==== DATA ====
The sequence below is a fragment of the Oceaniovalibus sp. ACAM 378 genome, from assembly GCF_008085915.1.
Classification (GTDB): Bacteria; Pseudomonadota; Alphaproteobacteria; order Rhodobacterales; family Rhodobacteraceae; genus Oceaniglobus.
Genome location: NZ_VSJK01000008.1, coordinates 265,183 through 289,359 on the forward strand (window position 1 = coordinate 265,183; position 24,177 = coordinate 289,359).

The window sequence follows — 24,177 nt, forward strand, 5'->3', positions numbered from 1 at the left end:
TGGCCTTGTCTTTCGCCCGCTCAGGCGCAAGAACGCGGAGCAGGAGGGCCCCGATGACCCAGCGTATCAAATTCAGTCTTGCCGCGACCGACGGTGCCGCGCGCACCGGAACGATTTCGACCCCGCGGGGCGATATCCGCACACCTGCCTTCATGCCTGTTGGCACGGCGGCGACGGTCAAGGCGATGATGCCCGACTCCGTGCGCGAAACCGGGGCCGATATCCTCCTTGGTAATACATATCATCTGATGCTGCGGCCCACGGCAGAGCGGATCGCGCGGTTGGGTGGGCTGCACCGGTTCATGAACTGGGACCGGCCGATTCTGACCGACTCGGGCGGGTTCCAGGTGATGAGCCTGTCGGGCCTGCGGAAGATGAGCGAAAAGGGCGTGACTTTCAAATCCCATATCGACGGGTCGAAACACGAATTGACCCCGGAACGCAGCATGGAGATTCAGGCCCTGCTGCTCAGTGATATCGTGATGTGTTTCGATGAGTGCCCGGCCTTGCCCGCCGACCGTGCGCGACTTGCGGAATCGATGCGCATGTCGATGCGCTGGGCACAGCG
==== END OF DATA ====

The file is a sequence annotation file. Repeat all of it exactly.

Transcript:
The sequence below is a fragment of the Oceaniovalibus sp. ACAM 378 genome, from assembly GCF_008085915.1.
Classification (GTDB): Bacteria; Pseudomonadota; Alphaproteobacteria; order Rhodobacterales; family Rhodobacteraceae; genus Oceaniglobus.
Genome location: NZ_VSJK01000008.1, coordinates 265,183 through 289,359 on the forward strand (window position 1 = coordinate 265,183; position 24,177 = coordinate 289,359).

The window sequence follows — 24,177 nt, forward strand, 5'->3', positions numbered from 1 at the left end:
TGGCCTTGTCTTTCGCCCGCTCAGGCGCAAGAACGCGGAGCAGGAGGGCCCCGATGACCCAGCGTATCAAATTCAGTCTTGCCGCGACCGACGGTGCCGCGCGCACCGGAACGATTTCGACCCCGCGGGGCGATATCCGCACACCTGCCTTCATGCCTGTTGGCACGGCGGCGACGGTCAAGGCGATGATGCCCGACTCCGTGCGCGAAACCGGGGCCGATATCCTCCTTGGTAATACATATCATCTGATGCTGCGGCCCACGGCAGAGCGGATCGCGCGGTTGGGTGGGCTGCACCGGTTCATGAACTGGGACCGGCCGATTCTGACCGACTCGGGCGGGTTCCAGGTGATGAGCCTGTCGGGCCTGCGGAAGATGAGCGAAAAGGGCGTGACTTTCAAATCCCATATCGACGGGTCGAAACACGAATTGACCCCGGAACGCAGCATGGAGATTCAGGCCCTGCTGCTCAGTGATATCGTGATGTGTTTCGATGAGTGCCCGGCCTTGCCCGCCGACCGTGCGCGACTTGCGGAATCGATGCGCATGTCGATGCGCTGGGCACAGCG